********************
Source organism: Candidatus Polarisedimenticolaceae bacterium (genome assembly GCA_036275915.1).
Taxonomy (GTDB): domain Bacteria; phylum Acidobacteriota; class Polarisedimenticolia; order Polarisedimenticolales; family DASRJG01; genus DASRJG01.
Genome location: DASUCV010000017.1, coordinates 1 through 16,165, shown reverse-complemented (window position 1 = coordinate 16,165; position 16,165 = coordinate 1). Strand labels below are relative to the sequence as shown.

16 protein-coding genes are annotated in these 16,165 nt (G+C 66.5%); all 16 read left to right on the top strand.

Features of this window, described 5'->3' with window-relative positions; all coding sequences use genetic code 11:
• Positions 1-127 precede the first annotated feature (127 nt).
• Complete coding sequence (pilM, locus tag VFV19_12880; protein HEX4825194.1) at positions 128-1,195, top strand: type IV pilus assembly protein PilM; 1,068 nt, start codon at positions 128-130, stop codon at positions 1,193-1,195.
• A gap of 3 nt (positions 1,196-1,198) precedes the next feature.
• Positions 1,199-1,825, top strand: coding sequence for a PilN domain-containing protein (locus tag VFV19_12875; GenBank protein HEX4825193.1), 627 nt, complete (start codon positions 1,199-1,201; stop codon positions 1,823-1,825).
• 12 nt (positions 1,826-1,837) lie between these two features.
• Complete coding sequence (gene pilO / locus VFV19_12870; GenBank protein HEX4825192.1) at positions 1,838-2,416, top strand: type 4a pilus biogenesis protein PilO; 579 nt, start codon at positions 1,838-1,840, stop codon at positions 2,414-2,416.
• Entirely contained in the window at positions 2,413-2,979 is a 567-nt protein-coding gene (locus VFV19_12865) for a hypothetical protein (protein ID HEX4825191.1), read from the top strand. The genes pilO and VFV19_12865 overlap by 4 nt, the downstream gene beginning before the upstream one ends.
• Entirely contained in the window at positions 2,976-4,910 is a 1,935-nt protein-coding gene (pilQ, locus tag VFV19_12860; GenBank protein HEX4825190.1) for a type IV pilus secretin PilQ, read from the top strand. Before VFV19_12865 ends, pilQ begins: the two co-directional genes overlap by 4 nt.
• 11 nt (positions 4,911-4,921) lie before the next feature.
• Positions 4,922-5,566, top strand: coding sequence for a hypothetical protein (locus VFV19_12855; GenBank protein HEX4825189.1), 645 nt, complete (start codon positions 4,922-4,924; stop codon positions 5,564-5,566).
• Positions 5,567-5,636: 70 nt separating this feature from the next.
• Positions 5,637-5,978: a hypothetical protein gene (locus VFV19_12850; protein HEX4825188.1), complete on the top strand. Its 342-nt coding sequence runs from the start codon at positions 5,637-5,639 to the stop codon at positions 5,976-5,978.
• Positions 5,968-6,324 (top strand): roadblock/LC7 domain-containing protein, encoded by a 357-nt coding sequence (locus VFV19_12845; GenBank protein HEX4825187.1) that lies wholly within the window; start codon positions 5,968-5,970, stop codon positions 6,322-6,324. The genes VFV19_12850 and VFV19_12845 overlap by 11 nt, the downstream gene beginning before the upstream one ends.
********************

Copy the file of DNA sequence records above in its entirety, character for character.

Source organism: Candidatus Polarisedimenticolaceae bacterium (genome assembly GCA_036275915.1).
Taxonomy (GTDB): domain Bacteria; phylum Acidobacteriota; class Polarisedimenticolia; order Polarisedimenticolales; family DASRJG01; genus DASRJG01.
Genome location: DASUCV010000017.1, coordinates 1 through 16,165, shown reverse-complemented (window position 1 = coordinate 16,165; position 16,165 = coordinate 1). Strand labels below are relative to the sequence as shown.

16 protein-coding genes are annotated in these 16,165 nt (G+C 66.5%); all 16 read left to right on the top strand.

Features of this window, described 5'->3' with window-relative positions; all coding sequences use genetic code 11:
• Positions 1-127 precede the first annotated feature (127 nt).
• Complete coding sequence (pilM, locus tag VFV19_12880; protein HEX4825194.1) at positions 128-1,195, top strand: type IV pilus assembly protein PilM; 1,068 nt, start codon at positions 128-130, stop codon at positions 1,193-1,195.
• A gap of 3 nt (positions 1,196-1,198) precedes the next feature.
• Positions 1,199-1,825, top strand: coding sequence for a PilN domain-containing protein (locus tag VFV19_12875; GenBank protein HEX4825193.1), 627 nt, complete (start codon positions 1,199-1,201; stop codon positions 1,823-1,825).
• 12 nt (positions 1,826-1,837) lie between these two features.
• Complete coding sequence (gene pilO / locus VFV19_12870; GenBank protein HEX4825192.1) at positions 1,838-2,416, top strand: type 4a pilus biogenesis protein PilO; 579 nt, start codon at positions 1,838-1,840, stop codon at positions 2,414-2,416.
• Entirely contained in the window at positions 2,413-2,979 is a 567-nt protein-coding gene (locus VFV19_12865) for a hypothetical protein (protein ID HEX4825191.1), read from the top strand. The genes pilO and VFV19_12865 overlap by 4 nt, the downstream gene beginning before the upstream one ends.
• Entirely contained in the window at positions 2,976-4,910 is a 1,935-nt protein-coding gene (pilQ, locus tag VFV19_12860; GenBank protein HEX4825190.1) for a type IV pilus secretin PilQ, read from the top strand. Before VFV19_12865 ends, pilQ begins: the two co-directional genes overlap by 4 nt.
• 11 nt (positions 4,911-4,921) lie before the next feature.
• Positions 4,922-5,566, top strand: coding sequence for a hypothetical protein (locus VFV19_12855; GenBank protein HEX4825189.1), 645 nt, complete (start codon positions 4,922-4,924; stop codon positions 5,564-5,566).
• Positions 5,567-5,636: 70 nt separating this feature from the next.
• Positions 5,637-5,978: a hypothetical protein gene (locus VFV19_12850; protein HEX4825188.1), complete on the top strand. Its 342-nt coding sequence runs from the start codon at positions 5,637-5,639 to the stop codon at positions 5,976-5,978.
• Positions 5,968-6,324 (top strand): roadblock/LC7 domain-containing protein, encoded by a 357-nt coding sequence (locus VFV19_12845; GenBank protein HEX4825187.1) that lies wholly within the window; start codon positions 5,968-5,970, stop codon positions 6,322-6,324. The genes VFV19_12850 and VFV19_12845 overlap by 11 nt, the downstream gene beginning before the upstream one ends.